FL Democrat calls Trump ‘clear and present danger’ ahead of impeachment vote

U.S. Rep. Debbie Mucarsel-Powell (D-26th). Photo by Chip Somodevilla/Getty Images.

WASHINGTON — As the U.S. House Judiciary Committee prepared to vote on articles of impeachment against President Donald Trump this week, Florida Democratic Rep. Val Demings recalled her childhood. 

“I grew up poor, but my parents were good, decent, honest people who taught me to be decent and respectful,” Demings said Wednesday night as committee members gave statements ahead of Thursday’s expected vote. 

She was the first in her family to go to college and went on to be Orlando’s first woman chief of police. “I believe that only in America can a little black girl, the daughter of a maid and a janitor growing up in the South in the ‘60s, have such an amazing opportunity,” she told her colleagues. 

As lawmakers sparred over the impeachment proceedings against the president, Demings said that those sometimes “painful political debates” couldn’t make her “give up on America.” 

Despite the country’s complicated history, her faith is in the constitution, Demings said. She and her colleagues, she added, “have one option, and that’s to hold this president accountable, because you know what? Nobody is above the law.”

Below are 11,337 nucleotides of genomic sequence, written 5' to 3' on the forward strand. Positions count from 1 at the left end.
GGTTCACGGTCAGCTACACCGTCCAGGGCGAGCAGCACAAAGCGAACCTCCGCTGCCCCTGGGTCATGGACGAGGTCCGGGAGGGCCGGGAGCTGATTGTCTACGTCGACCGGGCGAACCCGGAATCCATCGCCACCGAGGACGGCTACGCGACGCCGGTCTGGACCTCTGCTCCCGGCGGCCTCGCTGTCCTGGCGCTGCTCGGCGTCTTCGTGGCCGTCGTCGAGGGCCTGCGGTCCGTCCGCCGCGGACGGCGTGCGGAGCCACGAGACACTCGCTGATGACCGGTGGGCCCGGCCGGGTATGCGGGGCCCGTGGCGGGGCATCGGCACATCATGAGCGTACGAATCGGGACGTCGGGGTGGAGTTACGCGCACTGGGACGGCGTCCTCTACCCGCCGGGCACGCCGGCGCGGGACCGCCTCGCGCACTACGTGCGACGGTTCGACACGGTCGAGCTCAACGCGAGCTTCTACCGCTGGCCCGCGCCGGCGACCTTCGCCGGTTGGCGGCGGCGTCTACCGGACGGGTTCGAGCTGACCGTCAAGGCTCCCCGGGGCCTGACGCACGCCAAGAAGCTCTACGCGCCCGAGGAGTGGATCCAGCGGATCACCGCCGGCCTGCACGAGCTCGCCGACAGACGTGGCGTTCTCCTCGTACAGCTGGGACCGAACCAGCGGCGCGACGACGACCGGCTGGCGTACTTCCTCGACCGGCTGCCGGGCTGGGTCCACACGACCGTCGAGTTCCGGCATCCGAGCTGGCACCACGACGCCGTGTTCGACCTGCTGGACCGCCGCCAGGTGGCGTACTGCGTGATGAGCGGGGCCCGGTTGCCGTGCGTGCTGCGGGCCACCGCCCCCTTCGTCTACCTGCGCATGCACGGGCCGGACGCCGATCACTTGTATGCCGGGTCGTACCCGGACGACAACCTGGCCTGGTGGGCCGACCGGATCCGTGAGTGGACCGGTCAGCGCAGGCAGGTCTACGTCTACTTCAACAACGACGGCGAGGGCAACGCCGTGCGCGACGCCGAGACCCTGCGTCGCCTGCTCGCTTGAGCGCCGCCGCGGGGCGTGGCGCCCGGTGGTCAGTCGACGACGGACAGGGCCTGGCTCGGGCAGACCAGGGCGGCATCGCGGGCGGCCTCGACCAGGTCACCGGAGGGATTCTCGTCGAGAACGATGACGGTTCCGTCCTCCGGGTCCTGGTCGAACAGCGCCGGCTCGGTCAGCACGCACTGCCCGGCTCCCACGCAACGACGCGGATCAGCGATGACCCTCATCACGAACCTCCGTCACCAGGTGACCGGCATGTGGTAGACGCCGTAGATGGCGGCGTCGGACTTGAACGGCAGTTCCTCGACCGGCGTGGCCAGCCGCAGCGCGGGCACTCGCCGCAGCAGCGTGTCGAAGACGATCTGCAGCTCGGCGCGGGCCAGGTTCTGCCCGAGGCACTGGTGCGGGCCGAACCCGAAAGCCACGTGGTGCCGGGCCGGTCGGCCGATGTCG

Demings is one of five Floridians on the House Judiciary Committee. On Wednesday, the three Florida Democrats made their case for impeachment; the two Republicans assailed the process. 

Rep Ted Deutch (D-Fla.) warned that the president’s behavior had shaken his kids’ faith in the U.S. democracy. 

“This is a moment that the president has forced upon us,” Deutch said. “These are the high crimes that violate the supreme law of our nation, the Constitution of the United States.” 

Rep. Debbie Mucarsel-Powell (D-Fla.) spoke of immigrating to the United States with her family from Ecuador when she was a teenager. “Many of us have experienced firsthand the political corruption in our countries of birth,” she said. 

“I did not come to [Congress to] impeach the president, but this president has violated the rule of law,” she said, calling Trump a “clear and present danger to the future of our democracy.” 

Anyone expecting a sea change from either political party would have been sorely disappointed while watching the opening statements.

In the debate that went late into Wednesday night, lawmakers on both sides assailed their colleagues across the aisle, accusing them of overt partisanship. 

Democrats implored Republicans to put politics aside and break ranks with the GOP to rebuke Trump; Republicans uniformly defended the president and accused the majority of fabricating a case in an attempt to oust an executive whose policies they have loathed since he assumed the White House. 

After the public sparring, the Democratic majority on the committee is expected to approve impeachment articles this week, sending them to the full House floor for a vote. If they’re approved by the House as expected, a Senate trial will likely be held early next year. 

GOP says impeachment boosts Trump in 2020